Well that statement in it's self (from source to ear) is crock...from spearker to ear is a thing called space what crosses that space is a sound wave prue & simple unless these speakers come with a coax or fiber optic cable that plugs into your ear....

    Anyway thats me...can someone provide a link to some 100% all digital speakers ? the signal may be digital all the way to the speakers, I want too see if they never convert over to analog....

  12. #12
    Titanium Member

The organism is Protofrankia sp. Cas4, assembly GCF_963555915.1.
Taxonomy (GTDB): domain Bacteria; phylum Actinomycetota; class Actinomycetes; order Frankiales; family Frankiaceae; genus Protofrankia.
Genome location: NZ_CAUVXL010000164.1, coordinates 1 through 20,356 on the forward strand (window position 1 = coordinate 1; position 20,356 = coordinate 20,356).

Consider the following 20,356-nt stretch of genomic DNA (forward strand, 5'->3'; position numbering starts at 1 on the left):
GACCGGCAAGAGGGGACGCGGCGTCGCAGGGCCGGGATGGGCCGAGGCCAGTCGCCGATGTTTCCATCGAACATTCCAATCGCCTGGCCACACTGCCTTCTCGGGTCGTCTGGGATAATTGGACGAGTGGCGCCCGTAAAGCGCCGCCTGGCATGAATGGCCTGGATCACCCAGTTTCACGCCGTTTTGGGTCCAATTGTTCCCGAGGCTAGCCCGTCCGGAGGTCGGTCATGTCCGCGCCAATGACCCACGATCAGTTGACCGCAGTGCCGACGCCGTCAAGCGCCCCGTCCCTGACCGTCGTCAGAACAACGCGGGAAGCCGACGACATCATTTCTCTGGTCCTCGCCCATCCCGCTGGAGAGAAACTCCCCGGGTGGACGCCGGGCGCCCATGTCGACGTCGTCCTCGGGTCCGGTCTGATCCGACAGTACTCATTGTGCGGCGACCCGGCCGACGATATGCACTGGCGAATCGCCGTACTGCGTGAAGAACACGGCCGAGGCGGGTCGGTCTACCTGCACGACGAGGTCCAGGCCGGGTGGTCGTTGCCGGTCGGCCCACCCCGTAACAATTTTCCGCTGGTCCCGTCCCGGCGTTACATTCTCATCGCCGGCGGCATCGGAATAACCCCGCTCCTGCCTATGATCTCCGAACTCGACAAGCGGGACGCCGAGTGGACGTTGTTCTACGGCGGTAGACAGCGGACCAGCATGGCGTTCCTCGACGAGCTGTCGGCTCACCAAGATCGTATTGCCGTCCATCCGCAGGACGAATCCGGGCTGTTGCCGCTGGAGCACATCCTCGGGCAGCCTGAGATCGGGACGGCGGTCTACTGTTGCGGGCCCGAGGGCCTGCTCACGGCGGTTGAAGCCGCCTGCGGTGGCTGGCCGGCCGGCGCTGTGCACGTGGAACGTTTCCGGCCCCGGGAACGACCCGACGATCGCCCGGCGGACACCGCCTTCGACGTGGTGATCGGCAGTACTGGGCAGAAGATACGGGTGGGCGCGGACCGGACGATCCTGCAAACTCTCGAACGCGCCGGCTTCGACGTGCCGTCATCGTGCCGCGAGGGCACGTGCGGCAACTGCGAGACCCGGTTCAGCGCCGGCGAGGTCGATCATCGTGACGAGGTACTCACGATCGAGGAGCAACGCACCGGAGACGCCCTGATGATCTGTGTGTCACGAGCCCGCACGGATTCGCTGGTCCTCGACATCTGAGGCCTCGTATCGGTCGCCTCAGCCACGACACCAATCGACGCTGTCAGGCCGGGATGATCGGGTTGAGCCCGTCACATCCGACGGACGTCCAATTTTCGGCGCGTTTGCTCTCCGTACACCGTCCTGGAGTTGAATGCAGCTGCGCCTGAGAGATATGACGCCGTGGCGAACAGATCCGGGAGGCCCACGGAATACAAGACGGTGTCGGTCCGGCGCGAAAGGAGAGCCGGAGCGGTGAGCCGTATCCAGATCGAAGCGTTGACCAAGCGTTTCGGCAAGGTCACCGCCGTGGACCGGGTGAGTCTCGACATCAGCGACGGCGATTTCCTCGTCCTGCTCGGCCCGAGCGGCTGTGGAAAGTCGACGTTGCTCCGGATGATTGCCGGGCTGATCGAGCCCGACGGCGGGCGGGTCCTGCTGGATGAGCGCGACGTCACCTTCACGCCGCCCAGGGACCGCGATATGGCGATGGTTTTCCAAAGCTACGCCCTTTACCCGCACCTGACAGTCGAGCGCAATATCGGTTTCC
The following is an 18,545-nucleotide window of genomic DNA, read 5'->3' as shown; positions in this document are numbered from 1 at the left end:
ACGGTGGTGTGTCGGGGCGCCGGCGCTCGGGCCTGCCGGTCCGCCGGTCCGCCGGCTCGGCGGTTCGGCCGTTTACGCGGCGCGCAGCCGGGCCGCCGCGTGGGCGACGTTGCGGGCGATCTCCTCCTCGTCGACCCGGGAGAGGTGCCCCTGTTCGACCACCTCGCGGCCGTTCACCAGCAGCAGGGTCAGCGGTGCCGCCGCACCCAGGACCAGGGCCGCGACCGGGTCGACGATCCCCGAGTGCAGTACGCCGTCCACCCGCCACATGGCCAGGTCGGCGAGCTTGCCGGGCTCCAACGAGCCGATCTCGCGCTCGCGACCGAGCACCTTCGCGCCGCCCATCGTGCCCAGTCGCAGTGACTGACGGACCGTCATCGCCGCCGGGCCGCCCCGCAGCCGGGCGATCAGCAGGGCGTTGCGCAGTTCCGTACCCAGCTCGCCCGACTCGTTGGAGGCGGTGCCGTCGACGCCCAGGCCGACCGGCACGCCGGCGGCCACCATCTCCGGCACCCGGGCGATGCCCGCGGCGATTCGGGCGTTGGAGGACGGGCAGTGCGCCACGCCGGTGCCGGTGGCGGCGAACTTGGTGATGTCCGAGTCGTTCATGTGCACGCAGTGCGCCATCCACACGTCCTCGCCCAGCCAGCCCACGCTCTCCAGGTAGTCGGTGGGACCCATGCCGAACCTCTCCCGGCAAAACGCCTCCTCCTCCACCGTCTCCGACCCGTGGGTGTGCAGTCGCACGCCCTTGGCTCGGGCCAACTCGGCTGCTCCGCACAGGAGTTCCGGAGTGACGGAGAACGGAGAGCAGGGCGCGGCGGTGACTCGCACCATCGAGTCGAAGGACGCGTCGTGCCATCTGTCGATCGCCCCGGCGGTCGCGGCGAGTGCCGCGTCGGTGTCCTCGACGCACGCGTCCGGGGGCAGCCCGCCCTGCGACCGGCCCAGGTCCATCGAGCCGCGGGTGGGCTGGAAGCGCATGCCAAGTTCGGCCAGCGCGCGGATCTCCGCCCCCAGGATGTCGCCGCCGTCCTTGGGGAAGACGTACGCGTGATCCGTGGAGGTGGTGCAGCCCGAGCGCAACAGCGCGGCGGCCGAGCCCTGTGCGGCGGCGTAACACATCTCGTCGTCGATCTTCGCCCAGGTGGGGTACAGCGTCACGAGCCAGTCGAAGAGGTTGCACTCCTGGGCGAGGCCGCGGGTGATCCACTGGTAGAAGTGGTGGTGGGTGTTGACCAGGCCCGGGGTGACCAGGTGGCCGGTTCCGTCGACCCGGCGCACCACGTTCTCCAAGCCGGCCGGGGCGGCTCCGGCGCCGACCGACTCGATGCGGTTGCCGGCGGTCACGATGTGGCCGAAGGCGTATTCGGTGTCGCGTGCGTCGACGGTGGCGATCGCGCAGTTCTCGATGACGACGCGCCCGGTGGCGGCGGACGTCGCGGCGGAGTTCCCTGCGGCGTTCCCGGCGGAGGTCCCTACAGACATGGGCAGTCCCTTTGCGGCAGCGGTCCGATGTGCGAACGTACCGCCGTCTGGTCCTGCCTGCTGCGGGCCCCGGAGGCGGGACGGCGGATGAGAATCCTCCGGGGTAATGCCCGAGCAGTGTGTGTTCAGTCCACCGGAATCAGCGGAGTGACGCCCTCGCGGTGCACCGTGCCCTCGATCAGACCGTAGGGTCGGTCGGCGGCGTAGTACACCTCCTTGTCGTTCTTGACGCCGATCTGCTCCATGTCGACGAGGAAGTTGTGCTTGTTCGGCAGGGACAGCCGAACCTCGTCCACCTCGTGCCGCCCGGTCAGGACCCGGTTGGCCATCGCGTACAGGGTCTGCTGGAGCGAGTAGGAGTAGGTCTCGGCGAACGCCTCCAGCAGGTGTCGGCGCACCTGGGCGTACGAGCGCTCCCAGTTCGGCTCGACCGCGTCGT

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    FG is correct - Digital signals are converted to analog before it reaches the speakers. It is possible (if the speakers are powered) to have a digital cable to the speaker (therefore "digital speaker"), which will then be converted and amplified within the speaker cabinet - sent as analog to the speaker terminals.
    as far as I know, a digital signal does not have the electrical current to provide amplitude for the speakers.

    Of course, i've been out of the audio scene for a while now - this is confusing -